Men’s Honour, Women’s Lives

Peter Burke, 6 March 1986

Trial by Impotence: Virility and Marriage in Pre-Revolutionary France 
by Pierre Darmon, translated by Paul Keegan.
Chatto, 234 pp., £10.95, March 1985, 9780701129149
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The Boundaries of Eros: Sex, Crime and Sexuality in Renaissance Venice 
by Guido Ruggiero.
Oxford, 223 pp., £25, March 1985, 0 19 503465 1
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The Tuscans and their Families: A Study of the Florentine Catasto of 1427 
by David Herlihy and Christiane Klapisch-Zuber.
Yale, 404 pp., £32, March 1985, 0 300 03056 8
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Women, Family and Ritual in Renaissance Italy 
by Christiane Klapisch-Zuber, translated by Lydia Cochrane.
Chicago, 338 pp., £25.50, September 1985, 0 226 43925 9
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French Women in the Age of Enlightenment 
edited by Samia Spencer.
Indiana, 429 pp., $35, November 1984, 0 253 32481 5
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... sense of the problem posed for contemporaries by this kind of challenge to cultural boundaries. As Mary Douglas has observed of a similar case (Corbett v. Corbett, 1971), it is an example of a much more general process by which ‘physical nature is masticated and driven through the cognitive meshes to satisfy social demands for clarity.’ Some ...

Mary, Mary

Christopher Hitchens, 8 April 1993

Official and Confidential: The Secret Life of J. Edgar Hoover 
by Anthony Summers.
Gollancz, 576 pp., £18.99, March 1993, 0 575 04236 2
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... there in the living room of the suite with his legs crossed. Roy introduced him to me as ‘Mary’ and he replied, ‘Good evening,’ like the first time I’d met him. Mrs Rosenstiel, who has what I’d call an unusually good memory for apparel, possessed that keen sense of self-preservation that the more emotional ‘Dick’ Hannay lacked. ‘I ...

No One Leaves Her Place in Line

Jeremy Harding: Martha Gellhorn, 7 May 1998

... Stricken Field. The catastrophe in Czechoslovakia is seen through the eyes of a young journalist, Mary Douglas. ‘She’s too wrapped up in herself; she thinks she’s much too important,’ she remarked in 1990. To the suggestion that Mary Douglas was only a device, she replied, ‘Yes, but I’m not sure it ...

In place of fairies

Simon Schaffer, 2 December 1982

Stolen Lightning: The Social Theory of Magic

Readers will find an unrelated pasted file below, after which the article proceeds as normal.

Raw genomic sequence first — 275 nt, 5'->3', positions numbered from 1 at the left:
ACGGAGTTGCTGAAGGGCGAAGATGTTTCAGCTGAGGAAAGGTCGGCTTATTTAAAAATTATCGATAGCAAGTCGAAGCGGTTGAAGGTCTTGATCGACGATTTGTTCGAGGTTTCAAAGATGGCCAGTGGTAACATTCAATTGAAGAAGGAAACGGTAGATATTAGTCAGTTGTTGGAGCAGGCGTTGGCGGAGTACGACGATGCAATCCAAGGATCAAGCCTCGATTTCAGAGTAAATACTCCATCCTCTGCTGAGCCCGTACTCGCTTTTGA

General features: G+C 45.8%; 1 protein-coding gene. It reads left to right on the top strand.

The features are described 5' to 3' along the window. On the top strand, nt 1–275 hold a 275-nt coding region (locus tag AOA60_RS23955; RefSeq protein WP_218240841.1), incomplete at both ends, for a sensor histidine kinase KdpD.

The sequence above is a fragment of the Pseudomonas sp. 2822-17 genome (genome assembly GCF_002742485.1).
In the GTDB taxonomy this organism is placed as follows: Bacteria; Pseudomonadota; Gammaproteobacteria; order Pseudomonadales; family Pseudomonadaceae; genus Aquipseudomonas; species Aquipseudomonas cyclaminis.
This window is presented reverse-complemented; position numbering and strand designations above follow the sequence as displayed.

by Daniel O’Keefe.
Martin Robertson, 581 pp., £17.50, September 1982, 0 85520 486 9
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Scienze, Credenze Occulti, Livelli di Cultura 
edited by Paola Zambelli.
Leo Olschki, 562 pp., April 1982, 88 222 3069 8
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... of modern society which are simultaneously prescriptions for a cure: such anthropologists as Mary Douglas, with her ‘Bog Irish’ love of ritual and her simple schemes of anthropological analysis, have offered equally banal and subjective panaceas for social ills. O’Keefe may not be unique: but by pointing out the fascination of magic along with ...

Diary

Iain Bamforth: Bodyworlds, 19 October 2000

... it is a definition of animal consciousness. Besides, if the body is a symbol of society, as Mary Douglas says it is, then society itself must be laterally exploding. We can’t expect to lay the world bare, cognitively speaking, and not feel the draught: one of the uncomfortable things about knowledge since Bacon’s time is having to feel ...

Then came the Hoover

Hugh Pennington: The Allergy Epidemic, 22 June 2006

Allergy: The History of a Modern Malady 
by Mark Jackson.
Reaktion, 288 pp., £25, May 2006, 1 86189 271 3
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... about them ‘are mostly well educated and informed but they are afraid and feel threatened’. Mary Douglas and Aaron Wildavsky put it well in Risk and Culture (1982): What are Americans afraid of? Nothing much, really, except the food they eat, the water they drink, the air they breathe, the land they live on, and the energy they use. In the ...

The Road to Reading Gaol

Colm Tóibín, 30 November 2017

... day as they circled the exercise yard.De Profundis, a 55,000-word letter addressed to Lord Alfred Douglas, written by Wilde during the final months of his two-year sentence, is a strange literary creation, a hybrid text. It was the only work he produced while in jail. On 4 April 1897 the prison governor informed the Prison Commission that each sheet of the ...